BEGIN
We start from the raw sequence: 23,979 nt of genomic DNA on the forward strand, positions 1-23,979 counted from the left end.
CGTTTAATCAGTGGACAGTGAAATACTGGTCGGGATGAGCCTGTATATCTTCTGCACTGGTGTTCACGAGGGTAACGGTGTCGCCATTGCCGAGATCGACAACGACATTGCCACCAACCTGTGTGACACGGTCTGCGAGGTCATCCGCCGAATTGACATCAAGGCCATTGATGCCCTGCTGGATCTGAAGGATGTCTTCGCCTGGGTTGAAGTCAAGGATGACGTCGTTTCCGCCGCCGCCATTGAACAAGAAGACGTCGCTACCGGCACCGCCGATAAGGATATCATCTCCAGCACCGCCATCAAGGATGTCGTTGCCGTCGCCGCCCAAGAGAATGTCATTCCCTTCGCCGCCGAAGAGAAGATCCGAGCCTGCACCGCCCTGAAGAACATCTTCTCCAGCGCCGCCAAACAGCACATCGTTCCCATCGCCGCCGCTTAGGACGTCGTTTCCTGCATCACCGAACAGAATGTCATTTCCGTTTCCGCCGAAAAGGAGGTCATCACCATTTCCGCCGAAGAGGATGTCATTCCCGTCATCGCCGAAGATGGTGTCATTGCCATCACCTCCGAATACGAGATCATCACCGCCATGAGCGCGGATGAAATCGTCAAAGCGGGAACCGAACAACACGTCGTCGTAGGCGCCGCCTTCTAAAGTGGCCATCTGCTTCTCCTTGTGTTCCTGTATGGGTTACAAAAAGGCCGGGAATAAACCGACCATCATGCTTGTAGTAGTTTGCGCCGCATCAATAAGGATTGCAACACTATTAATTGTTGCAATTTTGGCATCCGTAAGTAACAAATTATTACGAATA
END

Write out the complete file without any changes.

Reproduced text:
We start from the raw sequence: 23,979 nt of genomic DNA on the forward strand, positions 1-23,979 counted from the left end.
CGTTTAATCAGTGGACAGTGAAATACTGGTCGGGATGAGCCTGTATATCTTCTGCACTGGTGTTCACGAGGGTAACGGTGTCGCCATTGCCGAGATCGACAACGACATTGCCACCAACCTGTGTGACACGGTCTGCGAGGTCATCCGCCGAATTGACATCAAGGCCATTGATGCCCTGCTGGATCTGAAGGATGTCTTCGCCTGGGTTGAAGTCAAGGATGACGTCGTTTCCGCCGCCGCCATTGAACAAGAAGACGTCGCTACCGGCACCGCCGATAAGGATATCATCTCCAGCACCGCCATCAAGGATGTCGTTGCCGTCGCCGCCCAAGAGAATGTCATTCCCTTCGCCGCCGAAGAGAAGATCCGAGCCTGCACCGCCCTGAAGAACATCTTCTCCAGCGCCGCCAAACAGCACATCGTTCCCATCGCCGCCGCTTAGGACGTCGTTTCCTGCATCACCGAACAGAATGTCATTTCCGTTTCCGCCGAAAAGGAGGTCATCACCATTTCCGCCGAAGAGGATGTCATTCCCGTCATCGCCGAAGATGGTGTCATTGCCATCACCTCCGAATACGAGATCATCACCGCCATGAGCGCGGATGAAATCGTCAAAGCGGGAACCGAACAACACGTCGTCGTAGGCGCCGCCTTCTAAAGTGGCCATCTGCTTCTCCTTGTGTTCCTGTATGGGTTACAAAAAGGCCGGGAATAAACCGACCATCATGCTTGTAGTAGTTTGCGCCGCATCAATAAGGATTGCAACACTATTAATTGTTGCAATTTTGGCATCCGTAAGTAACAAATTATTACGAATA